• Sodium nickel batteries are a lower-temperature alternative and use a ceramic electrolyte composed of Sodium Tetrachloroaluminate (NaAlCl4) with Na+-beta-alumina. In place of nickel, the electrode is made of nickel chloride which forms a molten salt when dissolved in the sodium aluminum chloride. This battery technology is less prone to corrosion, with life spans that reportedly can last up to 3,000 cycles and 10 years.
  • Nickel-Cadmium (NiCd) rechargeable batteries are known for their durability and are typically used in heavy industrial settings. Due mostly to their higher cost, they have largely lost market share to lithium-ion and lead acid batteries. Their main advantage for energy storage is their ability to withstand high discharge rates without impacting overall capacity.
  • Flow batteries have the advantage of nearly unlimited capacity because ion exchange occurs through a porous membrane, while each anolyte and catholyte liquid is stored in its own respective tank, which can be of varying size. Even though this solution can be supported indefinitely with proper maintenance, the materials involved are more expensive than other solutions.
  • Lead acid batteries enjoy one of the longest cycle lives, and this has improved even more in recent years. Since energy density is not as much of a concern for energy storage, lead acid batteries can compete on cost with lithium-ion and can tolerate conditions where the charge is not routinely restored to a full state. Lead batteries store energy as pure lead on the negative electrode and lead dioxide (PbO2) on the positive side, and use a liquid sulphuric acid compound. Lead batteries are the most sustainable of all battery technologies, since lead is the most efficiently recycled metal, with over 99% recycle rates in the U.S. and Europe.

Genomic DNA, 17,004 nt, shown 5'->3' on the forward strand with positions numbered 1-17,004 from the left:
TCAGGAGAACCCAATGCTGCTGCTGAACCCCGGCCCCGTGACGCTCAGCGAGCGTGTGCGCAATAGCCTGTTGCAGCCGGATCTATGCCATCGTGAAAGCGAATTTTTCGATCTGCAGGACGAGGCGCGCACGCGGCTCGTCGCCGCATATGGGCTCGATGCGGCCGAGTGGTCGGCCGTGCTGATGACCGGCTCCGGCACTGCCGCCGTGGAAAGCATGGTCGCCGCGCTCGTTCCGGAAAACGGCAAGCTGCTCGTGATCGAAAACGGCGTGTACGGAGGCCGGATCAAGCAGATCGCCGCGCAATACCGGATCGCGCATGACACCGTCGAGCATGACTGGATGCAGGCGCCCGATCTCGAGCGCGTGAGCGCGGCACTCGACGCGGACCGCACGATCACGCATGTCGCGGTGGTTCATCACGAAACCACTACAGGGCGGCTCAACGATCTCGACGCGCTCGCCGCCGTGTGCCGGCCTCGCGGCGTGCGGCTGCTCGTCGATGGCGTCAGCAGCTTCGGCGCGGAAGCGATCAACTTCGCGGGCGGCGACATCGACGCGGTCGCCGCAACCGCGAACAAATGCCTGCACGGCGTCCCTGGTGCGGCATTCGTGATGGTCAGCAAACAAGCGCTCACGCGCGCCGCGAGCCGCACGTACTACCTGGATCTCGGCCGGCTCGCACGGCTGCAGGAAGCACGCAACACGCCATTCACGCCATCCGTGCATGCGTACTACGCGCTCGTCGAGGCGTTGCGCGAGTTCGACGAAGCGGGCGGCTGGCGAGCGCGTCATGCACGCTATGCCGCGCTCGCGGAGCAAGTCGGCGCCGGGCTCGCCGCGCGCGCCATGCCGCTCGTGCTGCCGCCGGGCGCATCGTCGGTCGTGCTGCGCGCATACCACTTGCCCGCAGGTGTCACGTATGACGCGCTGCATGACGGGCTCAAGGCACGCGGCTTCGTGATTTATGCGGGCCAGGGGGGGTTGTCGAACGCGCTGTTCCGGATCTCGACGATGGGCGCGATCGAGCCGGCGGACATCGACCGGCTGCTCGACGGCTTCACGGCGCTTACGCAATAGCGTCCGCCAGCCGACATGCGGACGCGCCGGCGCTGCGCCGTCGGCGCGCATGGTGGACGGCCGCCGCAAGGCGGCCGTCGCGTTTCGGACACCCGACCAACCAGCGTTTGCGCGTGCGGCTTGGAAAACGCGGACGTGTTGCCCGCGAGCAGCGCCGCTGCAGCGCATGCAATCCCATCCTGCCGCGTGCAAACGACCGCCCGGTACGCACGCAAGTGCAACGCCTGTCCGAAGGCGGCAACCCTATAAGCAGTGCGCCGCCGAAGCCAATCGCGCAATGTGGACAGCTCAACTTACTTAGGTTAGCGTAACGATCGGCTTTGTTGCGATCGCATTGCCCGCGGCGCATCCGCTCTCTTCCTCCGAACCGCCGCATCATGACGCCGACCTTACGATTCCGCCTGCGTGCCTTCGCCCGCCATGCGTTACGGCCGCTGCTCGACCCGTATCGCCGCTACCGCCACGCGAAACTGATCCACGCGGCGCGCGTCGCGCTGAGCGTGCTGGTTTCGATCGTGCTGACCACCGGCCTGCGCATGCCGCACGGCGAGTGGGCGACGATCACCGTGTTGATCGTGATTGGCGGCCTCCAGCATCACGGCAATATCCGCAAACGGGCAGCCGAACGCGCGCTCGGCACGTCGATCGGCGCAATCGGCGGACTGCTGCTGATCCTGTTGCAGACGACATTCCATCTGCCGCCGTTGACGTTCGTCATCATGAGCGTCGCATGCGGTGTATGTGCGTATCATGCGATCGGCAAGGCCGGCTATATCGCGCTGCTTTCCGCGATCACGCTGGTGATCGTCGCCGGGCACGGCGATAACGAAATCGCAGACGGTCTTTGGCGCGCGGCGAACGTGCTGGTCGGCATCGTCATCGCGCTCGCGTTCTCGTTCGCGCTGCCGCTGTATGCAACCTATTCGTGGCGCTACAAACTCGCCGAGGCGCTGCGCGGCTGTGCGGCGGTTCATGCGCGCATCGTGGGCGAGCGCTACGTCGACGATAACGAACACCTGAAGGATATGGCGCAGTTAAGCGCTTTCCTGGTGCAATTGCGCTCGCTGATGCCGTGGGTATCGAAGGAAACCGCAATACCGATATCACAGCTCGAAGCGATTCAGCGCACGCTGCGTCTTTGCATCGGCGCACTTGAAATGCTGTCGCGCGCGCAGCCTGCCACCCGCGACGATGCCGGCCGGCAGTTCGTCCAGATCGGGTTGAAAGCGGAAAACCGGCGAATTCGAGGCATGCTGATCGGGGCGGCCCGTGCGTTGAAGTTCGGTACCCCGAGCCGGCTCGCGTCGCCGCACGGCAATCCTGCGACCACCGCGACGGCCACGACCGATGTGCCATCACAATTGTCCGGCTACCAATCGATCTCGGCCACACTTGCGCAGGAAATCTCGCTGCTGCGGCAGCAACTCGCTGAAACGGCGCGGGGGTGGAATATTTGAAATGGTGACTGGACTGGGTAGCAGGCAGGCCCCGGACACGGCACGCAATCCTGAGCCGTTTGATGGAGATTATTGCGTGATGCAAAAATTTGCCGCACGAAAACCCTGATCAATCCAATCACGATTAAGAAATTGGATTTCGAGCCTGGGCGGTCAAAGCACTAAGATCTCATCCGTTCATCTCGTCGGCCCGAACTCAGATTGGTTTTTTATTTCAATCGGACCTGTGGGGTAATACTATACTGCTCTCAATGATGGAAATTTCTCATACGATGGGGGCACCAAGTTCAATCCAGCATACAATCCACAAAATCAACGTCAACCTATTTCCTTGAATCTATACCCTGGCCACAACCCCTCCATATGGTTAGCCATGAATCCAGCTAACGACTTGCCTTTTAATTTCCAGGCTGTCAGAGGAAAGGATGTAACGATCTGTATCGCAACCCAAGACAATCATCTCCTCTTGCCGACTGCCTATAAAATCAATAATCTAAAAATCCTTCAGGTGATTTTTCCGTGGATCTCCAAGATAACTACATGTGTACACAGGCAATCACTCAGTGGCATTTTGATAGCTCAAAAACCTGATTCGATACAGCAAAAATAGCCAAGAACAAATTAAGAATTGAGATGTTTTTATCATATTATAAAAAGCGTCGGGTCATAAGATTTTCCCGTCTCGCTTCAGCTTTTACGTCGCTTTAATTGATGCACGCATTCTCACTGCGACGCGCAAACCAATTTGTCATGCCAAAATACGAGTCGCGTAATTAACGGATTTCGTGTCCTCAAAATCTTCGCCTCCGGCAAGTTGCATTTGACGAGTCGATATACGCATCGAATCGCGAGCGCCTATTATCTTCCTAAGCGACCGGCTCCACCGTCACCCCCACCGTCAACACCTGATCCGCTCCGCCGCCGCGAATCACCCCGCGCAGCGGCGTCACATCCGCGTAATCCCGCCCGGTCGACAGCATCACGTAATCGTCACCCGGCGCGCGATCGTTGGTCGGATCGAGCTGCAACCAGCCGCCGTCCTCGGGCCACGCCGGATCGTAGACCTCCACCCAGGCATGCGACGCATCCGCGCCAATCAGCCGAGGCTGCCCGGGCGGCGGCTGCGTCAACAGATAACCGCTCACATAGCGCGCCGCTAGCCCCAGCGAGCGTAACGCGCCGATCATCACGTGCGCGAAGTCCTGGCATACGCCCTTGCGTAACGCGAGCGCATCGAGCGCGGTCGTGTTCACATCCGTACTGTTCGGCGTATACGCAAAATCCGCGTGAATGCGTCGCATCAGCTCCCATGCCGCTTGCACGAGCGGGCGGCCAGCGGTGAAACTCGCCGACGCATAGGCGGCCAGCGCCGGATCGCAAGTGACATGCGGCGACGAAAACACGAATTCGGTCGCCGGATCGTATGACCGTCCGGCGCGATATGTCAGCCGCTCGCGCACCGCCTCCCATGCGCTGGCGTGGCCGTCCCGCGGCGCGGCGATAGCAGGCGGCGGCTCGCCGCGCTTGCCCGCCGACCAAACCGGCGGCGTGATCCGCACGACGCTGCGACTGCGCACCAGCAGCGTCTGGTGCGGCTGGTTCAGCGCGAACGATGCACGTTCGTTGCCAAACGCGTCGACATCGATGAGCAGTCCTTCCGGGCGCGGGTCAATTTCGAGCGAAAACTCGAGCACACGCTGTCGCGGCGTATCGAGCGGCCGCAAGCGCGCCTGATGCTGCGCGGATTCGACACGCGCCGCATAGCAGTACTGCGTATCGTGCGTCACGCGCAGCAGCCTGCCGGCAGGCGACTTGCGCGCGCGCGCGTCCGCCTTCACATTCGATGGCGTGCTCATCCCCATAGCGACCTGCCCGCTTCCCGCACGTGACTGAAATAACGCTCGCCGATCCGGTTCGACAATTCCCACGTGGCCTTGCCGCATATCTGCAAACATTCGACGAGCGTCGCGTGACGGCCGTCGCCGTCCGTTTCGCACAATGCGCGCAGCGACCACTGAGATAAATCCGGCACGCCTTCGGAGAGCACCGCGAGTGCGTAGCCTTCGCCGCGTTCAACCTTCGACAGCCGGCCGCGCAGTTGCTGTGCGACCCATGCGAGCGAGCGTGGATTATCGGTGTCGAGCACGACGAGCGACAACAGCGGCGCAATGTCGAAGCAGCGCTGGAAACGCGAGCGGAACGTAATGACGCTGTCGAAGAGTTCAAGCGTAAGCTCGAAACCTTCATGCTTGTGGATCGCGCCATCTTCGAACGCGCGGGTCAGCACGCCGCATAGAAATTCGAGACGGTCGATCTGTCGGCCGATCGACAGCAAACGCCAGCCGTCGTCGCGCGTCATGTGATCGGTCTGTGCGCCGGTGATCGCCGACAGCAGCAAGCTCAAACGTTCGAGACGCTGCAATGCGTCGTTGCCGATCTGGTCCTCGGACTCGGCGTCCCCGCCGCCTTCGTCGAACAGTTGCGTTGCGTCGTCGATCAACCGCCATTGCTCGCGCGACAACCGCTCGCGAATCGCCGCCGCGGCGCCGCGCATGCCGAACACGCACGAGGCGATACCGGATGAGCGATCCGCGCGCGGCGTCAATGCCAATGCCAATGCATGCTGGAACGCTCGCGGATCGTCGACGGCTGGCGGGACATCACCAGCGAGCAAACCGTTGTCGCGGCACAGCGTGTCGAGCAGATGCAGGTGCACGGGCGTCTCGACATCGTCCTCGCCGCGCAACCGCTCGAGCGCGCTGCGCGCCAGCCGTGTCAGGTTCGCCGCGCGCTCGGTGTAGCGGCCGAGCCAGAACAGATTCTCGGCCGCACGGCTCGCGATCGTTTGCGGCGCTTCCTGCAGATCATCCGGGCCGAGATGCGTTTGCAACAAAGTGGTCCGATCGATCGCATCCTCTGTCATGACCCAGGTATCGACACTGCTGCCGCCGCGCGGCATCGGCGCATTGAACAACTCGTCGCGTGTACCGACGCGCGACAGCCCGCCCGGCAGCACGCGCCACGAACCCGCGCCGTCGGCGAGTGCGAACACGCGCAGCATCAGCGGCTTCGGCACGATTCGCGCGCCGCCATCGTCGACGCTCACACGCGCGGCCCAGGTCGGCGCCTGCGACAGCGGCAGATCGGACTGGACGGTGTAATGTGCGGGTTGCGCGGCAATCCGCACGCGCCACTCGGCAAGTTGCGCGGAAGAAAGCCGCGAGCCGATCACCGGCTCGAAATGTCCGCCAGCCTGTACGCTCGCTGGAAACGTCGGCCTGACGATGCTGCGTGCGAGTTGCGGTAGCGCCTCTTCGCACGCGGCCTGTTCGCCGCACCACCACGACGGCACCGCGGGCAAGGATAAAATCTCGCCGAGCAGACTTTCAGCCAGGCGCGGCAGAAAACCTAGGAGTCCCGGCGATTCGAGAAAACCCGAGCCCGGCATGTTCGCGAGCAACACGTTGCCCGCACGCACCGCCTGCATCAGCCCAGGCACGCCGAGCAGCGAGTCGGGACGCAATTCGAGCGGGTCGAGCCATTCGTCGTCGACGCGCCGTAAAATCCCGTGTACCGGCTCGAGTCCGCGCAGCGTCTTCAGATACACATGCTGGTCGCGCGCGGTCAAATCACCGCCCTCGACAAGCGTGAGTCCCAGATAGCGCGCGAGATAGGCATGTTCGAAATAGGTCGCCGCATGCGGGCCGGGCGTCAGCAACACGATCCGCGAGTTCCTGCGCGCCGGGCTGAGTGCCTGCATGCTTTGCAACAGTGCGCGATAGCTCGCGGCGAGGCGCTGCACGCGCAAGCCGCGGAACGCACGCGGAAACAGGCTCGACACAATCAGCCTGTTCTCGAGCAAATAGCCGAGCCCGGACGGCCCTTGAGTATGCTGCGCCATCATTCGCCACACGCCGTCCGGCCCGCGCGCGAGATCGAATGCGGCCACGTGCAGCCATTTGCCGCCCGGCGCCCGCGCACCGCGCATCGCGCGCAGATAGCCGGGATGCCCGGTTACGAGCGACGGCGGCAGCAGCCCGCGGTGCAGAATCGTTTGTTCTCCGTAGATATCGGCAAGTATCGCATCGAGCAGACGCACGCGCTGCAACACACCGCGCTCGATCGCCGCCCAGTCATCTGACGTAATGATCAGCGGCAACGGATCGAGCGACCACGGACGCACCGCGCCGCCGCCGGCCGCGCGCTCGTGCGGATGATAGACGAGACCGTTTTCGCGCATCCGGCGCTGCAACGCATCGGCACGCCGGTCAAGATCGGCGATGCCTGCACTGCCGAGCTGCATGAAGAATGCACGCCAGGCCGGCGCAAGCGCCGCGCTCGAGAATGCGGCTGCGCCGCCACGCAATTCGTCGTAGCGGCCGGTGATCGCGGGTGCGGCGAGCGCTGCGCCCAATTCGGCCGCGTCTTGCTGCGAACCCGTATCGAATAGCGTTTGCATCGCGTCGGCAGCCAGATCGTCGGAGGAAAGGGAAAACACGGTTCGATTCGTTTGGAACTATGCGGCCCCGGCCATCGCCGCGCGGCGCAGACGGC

Innovations that drive battery solutions in the coming years will come from both materials science and software: Both via more efficient mediums, particularly with lithium-ion, as well as from advances in intelligent software and cloud computing.

We strongly believe any industry driven by smart software will have a competitive advantage over legacy solutions. Applying the latest technology capabilities in machine learning to improve predictive analytics will in turn increase battery performance, reduce costs, and drive the overall growth of the energy storage market, which is expected to reach $26 billion in sales by 2022³.

PLI for Batteries works across a range of battery technologies

Peaxy Lifecycle Intelligence (PLI) for Batteries is a complete predictive battery analytics platform that leverages machine learning to deliver dramatic performance improvements across R&D, manufacturing and field operations.

PLI for batteries is the first cloud-based battery analytics software platform to deliver a unified data vision for battery development, manufacturing and deployment. Using a proprietary process, our enterprise-grade solution securely captures and stores the entire data value chain to create a single source of truth for serialized battery data, laying the foundation for high-fidelity digital twins and machine-learning driven insights.

Features include:

  • Degradation curves for each serial number in real time
  • Optimization of charge / discharge regimes
  • Tracking of ambient profiling and operating profiles to help tune optimal charge / discharge cycles
  • We help operators work within the boundaries of complex battery warranty regimes
  • We help lessors make sure they protect the long-term residual value of battery assets





View infographic below, also shared on LinkedIn: